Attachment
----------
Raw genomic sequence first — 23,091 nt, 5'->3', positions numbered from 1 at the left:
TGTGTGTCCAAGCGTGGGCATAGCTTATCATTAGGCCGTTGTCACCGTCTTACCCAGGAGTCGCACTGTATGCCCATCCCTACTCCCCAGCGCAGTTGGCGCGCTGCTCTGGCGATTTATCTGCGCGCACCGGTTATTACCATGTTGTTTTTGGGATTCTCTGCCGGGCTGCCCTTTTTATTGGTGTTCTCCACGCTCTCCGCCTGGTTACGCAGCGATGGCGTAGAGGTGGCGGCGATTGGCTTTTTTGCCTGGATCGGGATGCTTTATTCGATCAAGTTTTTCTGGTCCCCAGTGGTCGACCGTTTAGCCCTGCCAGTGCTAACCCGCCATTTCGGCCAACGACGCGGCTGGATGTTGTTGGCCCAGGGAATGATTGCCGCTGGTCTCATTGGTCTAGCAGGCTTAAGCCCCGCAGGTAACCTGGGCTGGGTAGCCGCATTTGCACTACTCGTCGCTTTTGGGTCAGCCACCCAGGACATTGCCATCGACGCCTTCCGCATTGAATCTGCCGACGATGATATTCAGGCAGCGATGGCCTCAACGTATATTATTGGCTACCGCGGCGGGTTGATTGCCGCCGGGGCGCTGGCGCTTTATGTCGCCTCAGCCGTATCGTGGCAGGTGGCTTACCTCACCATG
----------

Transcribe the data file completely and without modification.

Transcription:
Raw genomic sequence first — 23,091 nt, 5'->3', positions numbered from 1 at the left:
TGTGTGTCCAAGCGTGGGCATAGCTTATCATTAGGCCGTTGTCACCGTCTTACCCAGGAGTCGCACTGTATGCCCATCCCTACTCCCCAGCGCAGTTGGCGCGCTGCTCTGGCGATTTATCTGCGCGCACCGGTTATTACCATGTTGTTTTTGGGATTCTCTGCCGGGCTGCCCTTTTTATTGGTGTTCTCCACGCTCTCCGCCTGGTTACGCAGCGATGGCGTAGAGGTGGCGGCGATTGGCTTTTTTGCCTGGATCGGGATGCTTTATTCGATCAAGTTTTTCTGGTCCCCAGTGGTCGACCGTTTAGCCCTGCCAGTGCTAACCCGCCATTTCGGCCAACGACGCGGCTGGATGTTGTTGGCCCAGGGAATGATTGCCGCTGGTCTCATTGGTCTAGCAGGCTTAAGCCCCGCAGGTAACCTGGGCTGGGTAGCCGCATTTGCACTACTCGTCGCTTTTGGGTCAGCCACCCAGGACATTGCCATCGACGCCTTCCGCATTGAATCTGCCGACGATGATATTCAGGCAGCGATGGCCTCAACGTATATTATTGGCTACCGCGGCGGGTTGATTGCCGCCGGGGCGCTGGCGCTTTATGTCGCCTCAGCCGTATCGTGGCAGGTGGCTTACCTCACCATG